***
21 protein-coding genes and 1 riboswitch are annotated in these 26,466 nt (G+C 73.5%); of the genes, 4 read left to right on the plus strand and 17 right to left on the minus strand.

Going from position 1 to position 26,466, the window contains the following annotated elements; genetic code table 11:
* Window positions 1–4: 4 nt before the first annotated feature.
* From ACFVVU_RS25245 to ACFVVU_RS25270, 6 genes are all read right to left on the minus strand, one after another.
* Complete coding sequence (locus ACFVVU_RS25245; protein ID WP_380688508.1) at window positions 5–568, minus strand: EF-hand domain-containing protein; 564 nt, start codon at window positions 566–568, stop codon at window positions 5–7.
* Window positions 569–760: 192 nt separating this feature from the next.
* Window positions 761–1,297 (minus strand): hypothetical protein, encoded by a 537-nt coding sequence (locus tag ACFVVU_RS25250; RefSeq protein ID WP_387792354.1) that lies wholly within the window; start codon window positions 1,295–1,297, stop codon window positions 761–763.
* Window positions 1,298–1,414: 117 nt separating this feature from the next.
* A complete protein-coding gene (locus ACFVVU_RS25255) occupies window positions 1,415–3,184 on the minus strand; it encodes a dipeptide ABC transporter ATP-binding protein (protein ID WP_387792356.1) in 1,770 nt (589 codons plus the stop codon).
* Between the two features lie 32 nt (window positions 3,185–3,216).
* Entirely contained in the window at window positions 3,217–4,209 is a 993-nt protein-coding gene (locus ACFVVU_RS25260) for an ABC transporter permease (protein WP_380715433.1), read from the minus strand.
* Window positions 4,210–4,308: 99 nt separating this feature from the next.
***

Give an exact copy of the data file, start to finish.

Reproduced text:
21 protein-coding genes and 1 riboswitch are annotated in these 26,466 nt (G+C 73.5%); of the genes, 4 read left to right on the plus strand and 17 right to left on the minus strand.

Going from position 1 to position 26,466, the window contains the following annotated elements; genetic code table 11:
* Window positions 1–4: 4 nt before the first annotated feature.
* From ACFVVU_RS25245 to ACFVVU_RS25270, 6 genes are all read right to left on the minus strand, one after another.
* Complete coding sequence (locus ACFVVU_RS25245; protein ID WP_380688508.1) at window positions 5–568, minus strand: EF-hand domain-containing protein; 564 nt, start codon at window positions 566–568, stop codon at window positions 5–7.
* Window positions 569–760: 192 nt separating this feature from the next.
* Window positions 761–1,297 (minus strand): hypothetical protein, encoded by a 537-nt coding sequence (locus tag ACFVVU_RS25250; RefSeq protein ID WP_387792354.1) that lies wholly within the window; start codon window positions 1,295–1,297, stop codon window positions 761–763.
* Window positions 1,298–1,414: 117 nt separating this feature from the next.
* A complete protein-coding gene (locus ACFVVU_RS25255) occupies window positions 1,415–3,184 on the minus strand; it encodes a dipeptide ABC transporter ATP-binding protein (protein ID WP_387792356.1) in 1,770 nt (589 codons plus the stop codon).
* Between the two features lie 32 nt (window positions 3,185–3,216).
* Entirely contained in the window at window positions 3,217–4,209 is a 993-nt protein-coding gene (locus ACFVVU_RS25260) for an ABC transporter permease (protein WP_380715433.1), read from the minus strand.
* Window positions 4,210–4,308: 99 nt separating this feature from the next.